From my 2015 Journal. I have been rebelling against fashion since I was in junior high. When girls at my boarding school were begging to wear shorter skirts, I insisted on lowering my hems. One day in Home Economics class we discussed what colors complemented each other. Apparently wearing orange and pink together was a no-no (We hadn’t hit the psychedelic 70s yet). And so, on a dare from my roommate, I agreed to put together a skirt/blouse combo that clashed and to wear it to breakfast that morning.
I was proud of the fact that I had enough guts to go against established “rules of fashion” and be my own person. I felt confident enough in who I was to pull off the dare. But, to my chagrin, one of the Aunties pulled me aside to inform me that what I was wearing was a less than desirable combination of colors.
I felt indignant. How could she think so little of me? Even when I informed her that I wasn’t ignorant, that it was done on a dare, the damage in my soul was done. I felt embarrassed where before I felt confident.
I take this emotion to Jesus, and He smiles.
“Why are You smiling?” I ask.
“I love that you have self-confidence to be who you are. Never mind the Auntie. She didn’t know. It was her motherly-instruction side coming out. Wear whatever you choose—with confidence.”
But then I remember what it was like when my own girls entered junior high. Suddenly I was being compared to “cool” mothers who dressed fashionably while my girls were feeling mortified that their mom was stuck in the Dark Ages. “She grew up in Africa,” seemed to excuse away my ignorance, though truthfully I had fully embraced my mother’s mantra “comfort before fashion” and “inner beauty is more valuable than outward clothing.”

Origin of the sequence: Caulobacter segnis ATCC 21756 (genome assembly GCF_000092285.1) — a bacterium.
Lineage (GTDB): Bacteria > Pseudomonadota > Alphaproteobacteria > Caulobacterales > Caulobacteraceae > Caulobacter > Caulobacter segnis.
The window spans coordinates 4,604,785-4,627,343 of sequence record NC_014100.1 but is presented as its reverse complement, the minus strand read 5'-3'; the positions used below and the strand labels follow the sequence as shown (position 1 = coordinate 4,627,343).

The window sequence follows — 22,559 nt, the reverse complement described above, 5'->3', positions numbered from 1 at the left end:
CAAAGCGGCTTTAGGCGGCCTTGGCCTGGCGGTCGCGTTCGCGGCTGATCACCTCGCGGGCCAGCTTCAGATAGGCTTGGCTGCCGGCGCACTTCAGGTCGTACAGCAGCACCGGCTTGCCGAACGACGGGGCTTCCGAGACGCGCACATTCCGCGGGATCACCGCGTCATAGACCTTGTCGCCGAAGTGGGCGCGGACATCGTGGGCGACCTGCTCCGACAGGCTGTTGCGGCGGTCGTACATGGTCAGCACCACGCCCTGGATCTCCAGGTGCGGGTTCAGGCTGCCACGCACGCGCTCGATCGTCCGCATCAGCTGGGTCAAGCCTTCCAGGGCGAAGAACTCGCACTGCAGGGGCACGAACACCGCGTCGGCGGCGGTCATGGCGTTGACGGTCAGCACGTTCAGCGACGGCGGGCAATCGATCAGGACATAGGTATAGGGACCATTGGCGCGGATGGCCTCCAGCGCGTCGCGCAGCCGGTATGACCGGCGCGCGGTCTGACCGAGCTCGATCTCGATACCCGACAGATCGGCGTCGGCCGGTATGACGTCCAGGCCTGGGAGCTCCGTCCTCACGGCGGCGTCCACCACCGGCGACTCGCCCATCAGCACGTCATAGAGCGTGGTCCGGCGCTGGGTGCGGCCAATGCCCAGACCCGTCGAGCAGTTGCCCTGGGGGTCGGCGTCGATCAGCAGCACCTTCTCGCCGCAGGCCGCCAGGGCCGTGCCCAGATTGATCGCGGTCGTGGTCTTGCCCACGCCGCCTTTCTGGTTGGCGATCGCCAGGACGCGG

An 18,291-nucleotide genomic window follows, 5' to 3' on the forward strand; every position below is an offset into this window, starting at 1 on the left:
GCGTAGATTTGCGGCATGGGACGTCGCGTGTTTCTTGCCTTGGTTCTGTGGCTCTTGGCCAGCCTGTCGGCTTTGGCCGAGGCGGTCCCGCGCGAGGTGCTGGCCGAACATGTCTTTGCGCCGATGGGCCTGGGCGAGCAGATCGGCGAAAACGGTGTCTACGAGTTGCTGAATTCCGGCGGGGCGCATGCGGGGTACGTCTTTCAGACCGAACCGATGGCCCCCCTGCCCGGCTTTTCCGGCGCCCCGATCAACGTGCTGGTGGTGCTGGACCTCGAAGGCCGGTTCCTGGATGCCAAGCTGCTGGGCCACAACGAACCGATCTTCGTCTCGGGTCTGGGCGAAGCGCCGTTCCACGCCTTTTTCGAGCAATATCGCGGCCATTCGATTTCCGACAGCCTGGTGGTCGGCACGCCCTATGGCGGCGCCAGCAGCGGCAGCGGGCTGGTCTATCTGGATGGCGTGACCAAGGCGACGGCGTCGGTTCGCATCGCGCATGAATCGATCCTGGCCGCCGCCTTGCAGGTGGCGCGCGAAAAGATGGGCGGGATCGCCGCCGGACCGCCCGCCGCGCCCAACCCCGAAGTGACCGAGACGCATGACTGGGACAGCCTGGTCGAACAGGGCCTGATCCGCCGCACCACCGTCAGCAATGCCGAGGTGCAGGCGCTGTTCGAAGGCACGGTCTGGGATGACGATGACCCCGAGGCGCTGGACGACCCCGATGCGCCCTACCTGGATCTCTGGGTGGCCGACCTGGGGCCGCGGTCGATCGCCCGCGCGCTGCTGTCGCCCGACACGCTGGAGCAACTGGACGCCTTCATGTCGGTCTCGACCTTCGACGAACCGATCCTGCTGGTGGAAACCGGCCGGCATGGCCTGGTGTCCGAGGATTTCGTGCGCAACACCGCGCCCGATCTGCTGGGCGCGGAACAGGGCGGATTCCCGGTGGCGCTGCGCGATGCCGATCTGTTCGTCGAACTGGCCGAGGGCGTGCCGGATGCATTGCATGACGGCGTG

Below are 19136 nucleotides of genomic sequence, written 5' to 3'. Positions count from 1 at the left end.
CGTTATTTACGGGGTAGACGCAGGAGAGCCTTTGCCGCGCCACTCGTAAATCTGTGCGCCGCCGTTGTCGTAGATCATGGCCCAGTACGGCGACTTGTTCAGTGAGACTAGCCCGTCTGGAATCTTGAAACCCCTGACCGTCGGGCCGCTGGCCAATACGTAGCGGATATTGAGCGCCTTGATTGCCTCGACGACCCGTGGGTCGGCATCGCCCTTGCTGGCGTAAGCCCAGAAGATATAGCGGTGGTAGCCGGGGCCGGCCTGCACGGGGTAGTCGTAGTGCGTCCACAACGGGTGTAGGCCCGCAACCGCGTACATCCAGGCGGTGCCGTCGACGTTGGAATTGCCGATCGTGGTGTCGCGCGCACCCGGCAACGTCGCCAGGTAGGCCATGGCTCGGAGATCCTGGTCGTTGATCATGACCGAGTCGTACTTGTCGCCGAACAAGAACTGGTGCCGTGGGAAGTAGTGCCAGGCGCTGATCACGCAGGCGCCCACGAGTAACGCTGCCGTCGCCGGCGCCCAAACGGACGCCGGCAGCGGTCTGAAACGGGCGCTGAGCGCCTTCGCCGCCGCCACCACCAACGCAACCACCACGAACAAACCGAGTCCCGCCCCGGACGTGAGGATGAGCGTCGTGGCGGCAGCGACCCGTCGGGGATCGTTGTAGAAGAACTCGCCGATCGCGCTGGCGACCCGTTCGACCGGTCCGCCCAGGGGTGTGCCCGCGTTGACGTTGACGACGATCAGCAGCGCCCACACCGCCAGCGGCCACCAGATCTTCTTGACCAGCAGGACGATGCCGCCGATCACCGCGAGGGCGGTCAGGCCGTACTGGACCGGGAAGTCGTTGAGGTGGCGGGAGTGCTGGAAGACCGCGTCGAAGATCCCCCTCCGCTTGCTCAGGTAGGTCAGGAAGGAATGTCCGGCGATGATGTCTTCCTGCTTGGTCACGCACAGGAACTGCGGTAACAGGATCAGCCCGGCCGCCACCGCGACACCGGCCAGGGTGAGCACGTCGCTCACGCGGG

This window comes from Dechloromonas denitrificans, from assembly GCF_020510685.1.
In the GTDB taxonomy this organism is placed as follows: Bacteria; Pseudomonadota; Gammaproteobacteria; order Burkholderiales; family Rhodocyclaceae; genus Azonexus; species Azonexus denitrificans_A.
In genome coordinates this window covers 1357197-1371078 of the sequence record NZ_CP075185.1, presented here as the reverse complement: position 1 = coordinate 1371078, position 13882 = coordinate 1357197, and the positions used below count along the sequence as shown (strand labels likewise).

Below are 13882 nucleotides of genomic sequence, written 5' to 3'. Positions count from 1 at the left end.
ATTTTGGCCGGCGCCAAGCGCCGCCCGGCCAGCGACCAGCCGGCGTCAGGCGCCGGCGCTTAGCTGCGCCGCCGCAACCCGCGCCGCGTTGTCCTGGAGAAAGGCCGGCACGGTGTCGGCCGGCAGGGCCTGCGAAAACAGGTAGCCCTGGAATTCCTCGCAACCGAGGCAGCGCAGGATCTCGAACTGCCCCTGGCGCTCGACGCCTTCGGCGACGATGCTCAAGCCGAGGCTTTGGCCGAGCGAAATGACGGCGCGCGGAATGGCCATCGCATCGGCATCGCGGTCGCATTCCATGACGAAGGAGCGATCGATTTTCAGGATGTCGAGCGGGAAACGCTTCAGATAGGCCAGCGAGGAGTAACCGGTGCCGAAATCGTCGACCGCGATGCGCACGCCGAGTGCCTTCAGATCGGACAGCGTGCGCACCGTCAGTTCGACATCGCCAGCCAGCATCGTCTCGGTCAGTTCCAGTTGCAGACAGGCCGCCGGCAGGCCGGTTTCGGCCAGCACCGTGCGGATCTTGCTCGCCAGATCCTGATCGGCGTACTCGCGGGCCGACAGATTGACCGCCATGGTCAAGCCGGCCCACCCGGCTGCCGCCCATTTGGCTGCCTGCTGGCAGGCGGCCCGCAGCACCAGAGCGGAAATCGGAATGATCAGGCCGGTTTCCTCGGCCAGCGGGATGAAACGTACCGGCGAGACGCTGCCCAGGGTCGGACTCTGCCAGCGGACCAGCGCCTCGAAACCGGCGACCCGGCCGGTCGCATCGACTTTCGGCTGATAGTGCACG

Today, after getting a better handle on my temperament and how I’m wired, I realize my fashion choices are really less about my upbringing, and more about being comfortable with who I am. I still admit to ignorance about what’s in or out. My daughter Sharon says it’s because I don’t really care, and perhaps she’s right. But since I don’t want to appear like I just stepped off the boat, I usually take her or a trusted friend along when I go clothes shopping (though I maintain the right of refusal if their tastes are too far removed from mine).
Like most Missionary Kids felt when they returned to their passport country, I preferred not to look like a total misfit. I’ll never forget the lime-green, cast-off dress donated to me by some well-meaning soul during one furlough. How was I to know that my peers would whisper about it behind my back?
Does what I wear offend you? Do you think less of me for it? What I choose to wear reflects who I am—and if I like who I am, that’s what’s important. Stand tall, stand “proud.” Be confident in who God made you to be. (P.s. in Michigan it’s acceptable to wear socks with sandals. Just sayin’.)